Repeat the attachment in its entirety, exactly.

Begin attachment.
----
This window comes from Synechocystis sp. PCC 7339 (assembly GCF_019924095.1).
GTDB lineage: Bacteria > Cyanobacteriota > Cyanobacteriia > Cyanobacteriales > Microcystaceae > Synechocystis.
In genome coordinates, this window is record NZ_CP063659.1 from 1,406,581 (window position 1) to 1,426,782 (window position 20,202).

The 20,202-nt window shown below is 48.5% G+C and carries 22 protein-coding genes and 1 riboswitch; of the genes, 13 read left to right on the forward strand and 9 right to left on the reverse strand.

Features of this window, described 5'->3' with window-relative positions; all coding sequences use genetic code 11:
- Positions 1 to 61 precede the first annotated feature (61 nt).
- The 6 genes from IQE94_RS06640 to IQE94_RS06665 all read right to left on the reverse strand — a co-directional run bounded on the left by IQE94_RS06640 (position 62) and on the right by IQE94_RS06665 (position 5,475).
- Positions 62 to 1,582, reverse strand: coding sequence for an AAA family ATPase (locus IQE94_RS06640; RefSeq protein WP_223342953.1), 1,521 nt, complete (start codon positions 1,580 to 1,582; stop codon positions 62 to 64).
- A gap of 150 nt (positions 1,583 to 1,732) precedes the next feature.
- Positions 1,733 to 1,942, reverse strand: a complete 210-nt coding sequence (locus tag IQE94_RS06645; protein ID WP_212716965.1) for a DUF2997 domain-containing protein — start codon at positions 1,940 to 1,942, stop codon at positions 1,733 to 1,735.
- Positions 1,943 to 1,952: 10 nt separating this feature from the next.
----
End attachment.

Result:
This window comes from Synechocystis sp. PCC 7339 (assembly GCF_019924095.1).
GTDB lineage: Bacteria > Cyanobacteriota > Cyanobacteriia > Cyanobacteriales > Microcystaceae > Synechocystis.
In genome coordinates, this window is record NZ_CP063659.1 from 1,406,581 (window position 1) to 1,426,782 (window position 20,202).

The 20,202-nt window shown below is 48.5% G+C and carries 22 protein-coding genes and 1 riboswitch; of the genes, 13 read left to right on the forward strand and 9 right to left on the reverse strand.

Features of this window, described 5'->3' with window-relative positions; all coding sequences use genetic code 11:
- Positions 1 to 61 precede the first annotated feature (61 nt).
- The 6 genes from IQE94_RS06640 to IQE94_RS06665 all read right to left on the reverse strand — a co-directional run bounded on the left by IQE94_RS06640 (position 62) and on the right by IQE94_RS06665 (position 5,475).
- Positions 62 to 1,582, reverse strand: coding sequence for an AAA family ATPase (locus IQE94_RS06640; RefSeq protein WP_223342953.1), 1,521 nt, complete (start codon positions 1,580 to 1,582; stop codon positions 62 to 64).
- A gap of 150 nt (positions 1,583 to 1,732) precedes the next feature.
- Positions 1,733 to 1,942, reverse strand: a complete 210-nt coding sequence (locus tag IQE94_RS06645; protein ID WP_212716965.1) for a DUF2997 domain-containing protein — start codon at positions 1,940 to 1,942, stop codon at positions 1,733 to 1,735.
- Positions 1,943 to 1,952: 10 nt separating this feature from the next.